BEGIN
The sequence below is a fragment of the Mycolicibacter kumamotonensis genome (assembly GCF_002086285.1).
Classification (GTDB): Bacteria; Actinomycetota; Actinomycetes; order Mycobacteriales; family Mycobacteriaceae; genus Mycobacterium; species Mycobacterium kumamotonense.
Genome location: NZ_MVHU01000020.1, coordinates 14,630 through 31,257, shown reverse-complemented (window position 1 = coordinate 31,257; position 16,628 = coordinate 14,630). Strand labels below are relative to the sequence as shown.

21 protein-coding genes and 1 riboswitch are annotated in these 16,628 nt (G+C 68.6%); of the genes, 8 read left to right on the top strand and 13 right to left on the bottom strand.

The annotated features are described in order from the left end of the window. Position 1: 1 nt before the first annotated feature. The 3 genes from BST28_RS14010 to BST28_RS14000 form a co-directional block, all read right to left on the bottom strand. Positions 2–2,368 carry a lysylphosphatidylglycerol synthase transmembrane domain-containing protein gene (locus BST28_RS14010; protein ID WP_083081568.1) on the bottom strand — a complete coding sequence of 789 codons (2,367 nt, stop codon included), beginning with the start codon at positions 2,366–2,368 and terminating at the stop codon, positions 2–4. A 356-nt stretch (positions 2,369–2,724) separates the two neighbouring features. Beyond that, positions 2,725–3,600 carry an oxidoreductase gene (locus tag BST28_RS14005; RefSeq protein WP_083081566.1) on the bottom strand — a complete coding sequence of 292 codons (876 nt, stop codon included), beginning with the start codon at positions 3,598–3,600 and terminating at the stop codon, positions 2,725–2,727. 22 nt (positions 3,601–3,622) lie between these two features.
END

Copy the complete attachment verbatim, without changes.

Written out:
The sequence below is a fragment of the Mycolicibacter kumamotonensis genome (assembly GCF_002086285.1).
Classification (GTDB): Bacteria; Actinomycetota; Actinomycetes; order Mycobacteriales; family Mycobacteriaceae; genus Mycobacterium; species Mycobacterium kumamotonense.
Genome location: NZ_MVHU01000020.1, coordinates 14,630 through 31,257, shown reverse-complemented (window position 1 = coordinate 31,257; position 16,628 = coordinate 14,630). Strand labels below are relative to the sequence as shown.

21 protein-coding genes and 1 riboswitch are annotated in these 16,628 nt (G+C 68.6%); of the genes, 8 read left to right on the top strand and 13 right to left on the bottom strand.

The annotated features are described in order from the left end of the window. Position 1: 1 nt before the first annotated feature. The 3 genes from BST28_RS14010 to BST28_RS14000 form a co-directional block, all read right to left on the bottom strand. Positions 2–2,368 carry a lysylphosphatidylglycerol synthase transmembrane domain-containing protein gene (locus BST28_RS14010; protein ID WP_083081568.1) on the bottom strand — a complete coding sequence of 789 codons (2,367 nt, stop codon included), beginning with the start codon at positions 2,366–2,368 and terminating at the stop codon, positions 2–4. A 356-nt stretch (positions 2,369–2,724) separates the two neighbouring features. Beyond that, positions 2,725–3,600 carry an oxidoreductase gene (locus tag BST28_RS14005; RefSeq protein WP_083081566.1) on the bottom strand — a complete coding sequence of 292 codons (876 nt, stop codon included), beginning with the start codon at positions 3,598–3,600 and terminating at the stop codon, positions 2,725–2,727. 22 nt (positions 3,601–3,622) lie between these two features.